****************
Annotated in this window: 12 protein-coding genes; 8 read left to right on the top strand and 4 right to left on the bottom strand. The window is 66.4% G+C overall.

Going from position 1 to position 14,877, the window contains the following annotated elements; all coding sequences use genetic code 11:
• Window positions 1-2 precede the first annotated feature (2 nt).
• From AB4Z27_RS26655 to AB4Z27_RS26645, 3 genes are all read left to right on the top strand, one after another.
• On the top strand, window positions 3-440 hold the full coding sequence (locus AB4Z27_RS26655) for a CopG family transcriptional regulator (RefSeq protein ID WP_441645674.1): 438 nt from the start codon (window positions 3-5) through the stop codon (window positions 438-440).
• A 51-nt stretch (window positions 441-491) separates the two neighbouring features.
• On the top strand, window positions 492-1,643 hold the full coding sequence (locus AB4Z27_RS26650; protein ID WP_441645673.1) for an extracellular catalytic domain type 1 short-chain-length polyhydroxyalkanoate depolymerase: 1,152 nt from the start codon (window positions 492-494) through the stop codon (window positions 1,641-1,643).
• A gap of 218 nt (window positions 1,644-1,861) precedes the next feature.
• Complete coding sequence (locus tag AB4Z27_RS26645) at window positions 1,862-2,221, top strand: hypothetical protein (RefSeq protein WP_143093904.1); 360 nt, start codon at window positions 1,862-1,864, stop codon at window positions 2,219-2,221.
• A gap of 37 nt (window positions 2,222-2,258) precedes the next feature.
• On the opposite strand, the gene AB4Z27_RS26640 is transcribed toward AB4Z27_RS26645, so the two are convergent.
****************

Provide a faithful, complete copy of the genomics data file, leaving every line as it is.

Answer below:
Annotated in this window: 12 protein-coding genes; 8 read left to right on the top strand and 4 right to left on the bottom strand. The window is 66.4% G+C overall.

Going from position 1 to position 14,877, the window contains the following annotated elements; all coding sequences use genetic code 11:
• Window positions 1-2 precede the first annotated feature (2 nt).
• From AB4Z27_RS26655 to AB4Z27_RS26645, 3 genes are all read left to right on the top strand, one after another.
• On the top strand, window positions 3-440 hold the full coding sequence (locus AB4Z27_RS26655) for a CopG family transcriptional regulator (RefSeq protein ID WP_441645674.1): 438 nt from the start codon (window positions 3-5) through the stop codon (window positions 438-440).
• A 51-nt stretch (window positions 441-491) separates the two neighbouring features.
• On the top strand, window positions 492-1,643 hold the full coding sequence (locus AB4Z27_RS26650; protein ID WP_441645673.1) for an extracellular catalytic domain type 1 short-chain-length polyhydroxyalkanoate depolymerase: 1,152 nt from the start codon (window positions 492-494) through the stop codon (window positions 1,641-1,643).
• A gap of 218 nt (window positions 1,644-1,861) precedes the next feature.
• Complete coding sequence (locus tag AB4Z27_RS26645) at window positions 1,862-2,221, top strand: hypothetical protein (RefSeq protein WP_143093904.1); 360 nt, start codon at window positions 1,862-1,864, stop codon at window positions 2,219-2,221.
• A gap of 37 nt (window positions 2,222-2,258) precedes the next feature.
• On the opposite strand, the gene AB4Z27_RS26640 is transcribed toward AB4Z27_RS26645, so the two are convergent.